Missouri State Senator: New Russian Adoption Law 'Tragic For Children'
A non-profit based in Manchester claims to have placed 2,100 children from Russia in the U.S.
Russian President Vladimir Putin's move to endorse legislation which would ban Americans from adopting children there is drawing criticism from a Missouri State Senator who's youngest child is from the country.
Reuters reports the bill is a response to a U.S. trade-relations bill which also establishes "visa bans and asset freezes on Russians accused of human rights violations."
The New York Times reports that the ban could put the immediate brakes on 46 children who are in the process of being adopted by American families, and could impact as many as 200-250 families.
Missouri State Senator John Lamping (R-Ladue) knows how those families feel. He is the father of six children, including three adopted from overseas. Dmitri, now 14, came into the family in 2005 from a village south of Moscow. Lamping said he made 3 visits to Russia over a 6-9 month period, and told Patch Thursday he was sympathetic to parents who have made the investment of time, energy and emotion only to be turned away now.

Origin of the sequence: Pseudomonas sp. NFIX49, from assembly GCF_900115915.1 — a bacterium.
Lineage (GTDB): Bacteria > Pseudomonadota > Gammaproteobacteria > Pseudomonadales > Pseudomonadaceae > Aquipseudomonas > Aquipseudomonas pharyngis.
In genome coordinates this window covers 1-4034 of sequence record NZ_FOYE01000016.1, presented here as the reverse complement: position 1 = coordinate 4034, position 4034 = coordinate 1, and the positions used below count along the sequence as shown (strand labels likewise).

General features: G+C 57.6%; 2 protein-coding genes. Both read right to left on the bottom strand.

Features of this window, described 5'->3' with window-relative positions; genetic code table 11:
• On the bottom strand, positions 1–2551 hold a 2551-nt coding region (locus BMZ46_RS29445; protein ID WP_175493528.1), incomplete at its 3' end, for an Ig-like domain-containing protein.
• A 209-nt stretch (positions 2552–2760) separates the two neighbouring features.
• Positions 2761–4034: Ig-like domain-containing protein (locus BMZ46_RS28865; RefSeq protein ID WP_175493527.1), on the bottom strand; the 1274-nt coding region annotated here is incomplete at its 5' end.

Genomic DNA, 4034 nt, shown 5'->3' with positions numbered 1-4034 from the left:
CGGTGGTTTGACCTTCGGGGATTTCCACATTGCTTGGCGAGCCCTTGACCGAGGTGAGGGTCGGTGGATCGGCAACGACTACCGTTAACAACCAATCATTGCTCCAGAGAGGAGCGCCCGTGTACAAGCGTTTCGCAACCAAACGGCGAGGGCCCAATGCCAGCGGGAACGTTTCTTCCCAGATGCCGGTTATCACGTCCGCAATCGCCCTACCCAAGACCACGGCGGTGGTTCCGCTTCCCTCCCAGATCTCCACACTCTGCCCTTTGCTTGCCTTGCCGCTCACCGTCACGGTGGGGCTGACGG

"It'll have a devastating effect on the parents," Lamping told Patch by phone, adding that it would be tragic for the children involved. "Their lives will be so much worse."
Despite a Putin promise to "modify the support mechanisms for orphaned children" in Russia, Lamping said "He's really worsening the lives" of children who will go unadopted.
A U.S. State Department alert issued Wednesday urges American families in the process of adopting from Russia to get in touch with U.S. officials to help facilitate information on the legislation.
Several agencies who work with families on international adoptions are based in the St. Louis area. The Lampings worked through Maryland Heights-based Children's Hope International, which says it has been working with Russian adoptions since 1996.
Small World Adoption Foundation of Missouri, a non-profit based in Manchester, claims to have placed 2,100 children from Russia, Ukraine, Belarus and Vietnma since 1992, according to the agency's website.